An inevitable debate is taking place around the nature of the marketing. John Moore, at his excellent blog, Brand Autopsy, has been a recent party to the discussion. He offers this edited footage of David Jones, global CEO of Euro RSCG speaking at a recent AdAge clambake.
As I interpret this footage, Mr. Jones appears to be pissing on the whole customer generated marketing/social networking/web 2.0 clique. It’s not exactly what I would call withering, but as I interpret it, there are some substantive arguments offered. For those too lazy to read John’s post, here are the relevant bits from David’s speech to which John calls attention and my brief thoughts.
“Our industry cannot delegate the creation of brilliant ideas to consumers. That has to be our job.”
In general, I concur. However, there is always Ben’s 1%.
“What’s been quite a prevalent trend in the lazy agencies over the last two years is to go, ‘I know. Consumers can now create ideas so what we’ll do is get them to come up with the idea.’”
This is undoubtedly true, but I suggest that it derives from the fact that marketing firms are constituted for a kind of communication that is defined by the mass communication technologies of the last hundred and fifty years. Ubiquitous packet-switched networks with decent bandwidth to our homes can only encourage demand for conversation. Marketers are tooled to talk at a mass audience. This conversation stuff is new to marketers and because it seems to require something of an operational and cultural retooling, I imagine it will have to be forced on them by the market. They may try to include these initiatives in their campaigns, but until they make this constitutional shift, they will be hard-pressed to create authentic conversations.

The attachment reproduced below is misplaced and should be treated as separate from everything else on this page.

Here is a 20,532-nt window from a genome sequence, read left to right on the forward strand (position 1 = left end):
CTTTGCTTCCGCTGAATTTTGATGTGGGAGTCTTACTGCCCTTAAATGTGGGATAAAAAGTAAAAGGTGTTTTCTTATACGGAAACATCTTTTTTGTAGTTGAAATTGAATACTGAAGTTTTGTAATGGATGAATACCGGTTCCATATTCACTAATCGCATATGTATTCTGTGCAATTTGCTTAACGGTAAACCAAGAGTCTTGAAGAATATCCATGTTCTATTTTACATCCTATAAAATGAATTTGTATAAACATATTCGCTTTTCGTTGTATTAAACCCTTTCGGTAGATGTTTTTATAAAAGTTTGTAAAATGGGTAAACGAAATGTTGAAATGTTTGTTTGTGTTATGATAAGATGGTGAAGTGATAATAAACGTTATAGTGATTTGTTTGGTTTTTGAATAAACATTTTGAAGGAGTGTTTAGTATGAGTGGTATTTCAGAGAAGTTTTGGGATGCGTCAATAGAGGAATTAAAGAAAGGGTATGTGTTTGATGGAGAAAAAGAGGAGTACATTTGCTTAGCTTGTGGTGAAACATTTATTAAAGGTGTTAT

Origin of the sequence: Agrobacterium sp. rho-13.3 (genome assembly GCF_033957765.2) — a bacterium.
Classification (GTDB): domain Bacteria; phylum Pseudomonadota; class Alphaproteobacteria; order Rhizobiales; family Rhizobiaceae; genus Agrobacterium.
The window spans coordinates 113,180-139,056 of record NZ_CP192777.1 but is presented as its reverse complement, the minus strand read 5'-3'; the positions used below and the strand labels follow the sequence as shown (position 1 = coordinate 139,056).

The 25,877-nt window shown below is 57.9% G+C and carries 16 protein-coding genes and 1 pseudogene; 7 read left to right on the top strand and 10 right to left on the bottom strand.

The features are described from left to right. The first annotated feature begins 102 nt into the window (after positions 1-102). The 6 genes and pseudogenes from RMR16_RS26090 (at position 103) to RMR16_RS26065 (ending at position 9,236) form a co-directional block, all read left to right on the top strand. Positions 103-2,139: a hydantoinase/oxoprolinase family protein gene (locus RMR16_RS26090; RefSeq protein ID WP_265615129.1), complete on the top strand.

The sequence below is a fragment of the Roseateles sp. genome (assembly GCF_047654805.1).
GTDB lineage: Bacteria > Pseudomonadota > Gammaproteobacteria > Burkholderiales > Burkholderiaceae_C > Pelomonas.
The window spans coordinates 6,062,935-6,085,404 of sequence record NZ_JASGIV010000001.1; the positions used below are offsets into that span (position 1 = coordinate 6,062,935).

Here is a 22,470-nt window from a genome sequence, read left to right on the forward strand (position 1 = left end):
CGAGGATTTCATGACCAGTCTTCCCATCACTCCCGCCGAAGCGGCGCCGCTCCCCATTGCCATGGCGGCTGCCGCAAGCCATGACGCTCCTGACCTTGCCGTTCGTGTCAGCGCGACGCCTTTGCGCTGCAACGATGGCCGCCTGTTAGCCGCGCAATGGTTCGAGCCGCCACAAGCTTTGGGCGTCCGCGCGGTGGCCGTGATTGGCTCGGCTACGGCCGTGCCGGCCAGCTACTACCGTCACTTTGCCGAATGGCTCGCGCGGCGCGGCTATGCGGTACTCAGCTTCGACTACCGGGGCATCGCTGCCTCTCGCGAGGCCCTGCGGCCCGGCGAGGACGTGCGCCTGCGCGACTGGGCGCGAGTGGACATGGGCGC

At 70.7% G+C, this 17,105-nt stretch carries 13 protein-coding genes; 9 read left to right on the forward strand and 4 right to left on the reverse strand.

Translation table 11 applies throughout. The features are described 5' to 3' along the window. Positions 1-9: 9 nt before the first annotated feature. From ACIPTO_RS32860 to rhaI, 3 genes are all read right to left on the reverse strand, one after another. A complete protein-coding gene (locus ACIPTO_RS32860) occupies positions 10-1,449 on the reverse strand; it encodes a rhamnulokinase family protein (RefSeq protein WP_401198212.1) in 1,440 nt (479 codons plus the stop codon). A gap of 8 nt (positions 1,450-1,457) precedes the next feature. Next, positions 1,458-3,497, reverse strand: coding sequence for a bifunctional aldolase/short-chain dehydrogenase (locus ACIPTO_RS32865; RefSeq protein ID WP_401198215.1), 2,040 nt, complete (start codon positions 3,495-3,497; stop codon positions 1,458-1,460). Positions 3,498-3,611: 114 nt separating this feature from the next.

“If you look at and go play around on the ‘YouTubes’ and ‘MySpaces’ … well, there are a few entertaining things there but there is so much utter crap there. There are only so many times you can watch someone dance in a crazy way or mime badly to a song. And so firstly, consumers aren’t that brilliant at it and secondly, what they will do is not all that relevant.”
This would seem to be the other horn of Ben’s 1% rule. To wit: if 1% of your audience will contribute something profound and relevant, it follows that the other 99% will not. It does not follow, I submit, that the conversation is thus rendered useless, for reasons I’ve mentioned previously, but it does seem to suggest that so-called CGM is likely not any kind of panacea. It is a prediction of what I have the pretention of calling my model of what is going on with marketing that the “traditional marketers” and their tools really won’t go away, but they will have to learn what the new technology really means and that discovery will necessitate a fundamental change in the constitution and creative culture of the marketing firm.
Incidentally, the depths of my loathing for the name, “Integral Marketing” grows daily. How about: Humanization? Anthropic Communication? Yuck. Tribal Marketing? Nope. Really, help me out here.
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